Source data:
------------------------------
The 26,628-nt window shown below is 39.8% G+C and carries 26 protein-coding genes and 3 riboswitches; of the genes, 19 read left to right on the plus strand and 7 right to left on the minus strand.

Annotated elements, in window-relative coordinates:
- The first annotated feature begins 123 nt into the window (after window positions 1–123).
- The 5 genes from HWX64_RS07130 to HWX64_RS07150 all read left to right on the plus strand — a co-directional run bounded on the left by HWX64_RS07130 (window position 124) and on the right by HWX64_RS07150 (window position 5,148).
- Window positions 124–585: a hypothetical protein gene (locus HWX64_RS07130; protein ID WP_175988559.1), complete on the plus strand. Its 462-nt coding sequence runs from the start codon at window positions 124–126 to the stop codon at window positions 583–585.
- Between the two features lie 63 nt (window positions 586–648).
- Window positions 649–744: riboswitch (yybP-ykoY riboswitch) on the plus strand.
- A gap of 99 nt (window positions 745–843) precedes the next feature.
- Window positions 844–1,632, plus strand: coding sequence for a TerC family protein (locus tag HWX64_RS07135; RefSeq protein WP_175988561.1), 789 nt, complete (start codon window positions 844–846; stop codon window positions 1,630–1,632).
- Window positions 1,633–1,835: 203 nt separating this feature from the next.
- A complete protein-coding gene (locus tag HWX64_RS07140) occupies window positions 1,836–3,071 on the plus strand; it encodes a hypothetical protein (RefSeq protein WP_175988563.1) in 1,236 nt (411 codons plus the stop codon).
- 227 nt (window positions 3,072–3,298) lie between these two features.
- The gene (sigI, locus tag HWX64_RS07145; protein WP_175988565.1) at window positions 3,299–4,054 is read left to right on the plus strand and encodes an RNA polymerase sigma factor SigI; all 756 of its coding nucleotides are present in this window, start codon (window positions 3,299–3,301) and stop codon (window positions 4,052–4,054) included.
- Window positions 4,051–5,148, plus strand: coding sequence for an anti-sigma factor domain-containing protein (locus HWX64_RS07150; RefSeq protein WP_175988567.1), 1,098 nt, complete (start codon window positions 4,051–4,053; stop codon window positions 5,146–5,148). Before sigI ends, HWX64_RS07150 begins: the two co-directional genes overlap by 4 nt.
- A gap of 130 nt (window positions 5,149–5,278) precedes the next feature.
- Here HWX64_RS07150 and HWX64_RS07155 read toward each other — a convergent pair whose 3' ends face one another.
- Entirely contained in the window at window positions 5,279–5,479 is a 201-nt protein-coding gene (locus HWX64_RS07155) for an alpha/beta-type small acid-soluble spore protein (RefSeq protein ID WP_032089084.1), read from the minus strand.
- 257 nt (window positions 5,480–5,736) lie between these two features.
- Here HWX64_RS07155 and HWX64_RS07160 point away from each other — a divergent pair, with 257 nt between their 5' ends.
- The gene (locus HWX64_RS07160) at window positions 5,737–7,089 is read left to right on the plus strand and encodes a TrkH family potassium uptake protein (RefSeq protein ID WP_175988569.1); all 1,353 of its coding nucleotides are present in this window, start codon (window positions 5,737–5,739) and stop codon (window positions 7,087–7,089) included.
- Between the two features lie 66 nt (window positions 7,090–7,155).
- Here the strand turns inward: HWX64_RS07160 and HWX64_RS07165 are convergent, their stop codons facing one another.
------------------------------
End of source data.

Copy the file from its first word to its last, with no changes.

The 26,628-nt window shown below is 39.8% G+C and carries 26 protein-coding genes and 3 riboswitches; of the genes, 19 read left to right on the plus strand and 7 right to left on the minus strand.

Annotated elements, in window-relative coordinates:
- The first annotated feature begins 123 nt into the window (after window positions 1–123).
- The 5 genes from HWX64_RS07130 to HWX64_RS07150 all read left to right on the plus strand — a co-directional run bounded on the left by HWX64_RS07130 (window position 124) and on the right by HWX64_RS07150 (window position 5,148).
- Window positions 124–585: a hypothetical protein gene (locus HWX64_RS07130; protein ID WP_175988559.1), complete on the plus strand. Its 462-nt coding sequence runs from the start codon at window positions 124–126 to the stop codon at window positions 583–585.
- Between the two features lie 63 nt (window positions 586–648).
- Window positions 649–744: riboswitch (yybP-ykoY riboswitch) on the plus strand.
- A gap of 99 nt (window positions 745–843) precedes the next feature.
- Window positions 844–1,632, plus strand: coding sequence for a TerC family protein (locus tag HWX64_RS07135; RefSeq protein WP_175988561.1), 789 nt, complete (start codon window positions 844–846; stop codon window positions 1,630–1,632).
- Window positions 1,633–1,835: 203 nt separating this feature from the next.
- A complete protein-coding gene (locus tag HWX64_RS07140) occupies window positions 1,836–3,071 on the plus strand; it encodes a hypothetical protein (RefSeq protein WP_175988563.1) in 1,236 nt (411 codons plus the stop codon).
- 227 nt (window positions 3,072–3,298) lie between these two features.
- The gene (sigI, locus tag HWX64_RS07145; protein WP_175988565.1) at window positions 3,299–4,054 is read left to right on the plus strand and encodes an RNA polymerase sigma factor SigI; all 756 of its coding nucleotides are present in this window, start codon (window positions 3,299–3,301) and stop codon (window positions 4,052–4,054) included.
- Window positions 4,051–5,148, plus strand: coding sequence for an anti-sigma factor domain-containing protein (locus HWX64_RS07150; RefSeq protein WP_175988567.1), 1,098 nt, complete (start codon window positions 4,051–4,053; stop codon window positions 5,146–5,148). Before sigI ends, HWX64_RS07150 begins: the two co-directional genes overlap by 4 nt.
- A gap of 130 nt (window positions 5,149–5,278) precedes the next feature.
- Here HWX64_RS07150 and HWX64_RS07155 read toward each other — a convergent pair whose 3' ends face one another.
- Entirely contained in the window at window positions 5,279–5,479 is a 201-nt protein-coding gene (locus HWX64_RS07155) for an alpha/beta-type small acid-soluble spore protein (RefSeq protein ID WP_032089084.1), read from the minus strand.
- 257 nt (window positions 5,480–5,736) lie between these two features.
- Here HWX64_RS07155 and HWX64_RS07160 point away from each other — a divergent pair, with 257 nt between their 5' ends.
- The gene (locus HWX64_RS07160) at window positions 5,737–7,089 is read left to right on the plus strand and encodes a TrkH family potassium uptake protein (RefSeq protein ID WP_175988569.1); all 1,353 of its coding nucleotides are present in this window, start codon (window positions 5,737–5,739) and stop codon (window positions 7,087–7,089) included.
- Between the two features lie 66 nt (window positions 7,090–7,155).
- Here the strand turns inward: HWX64_RS07160 and HWX64_RS07165 are convergent, their stop codons facing one another.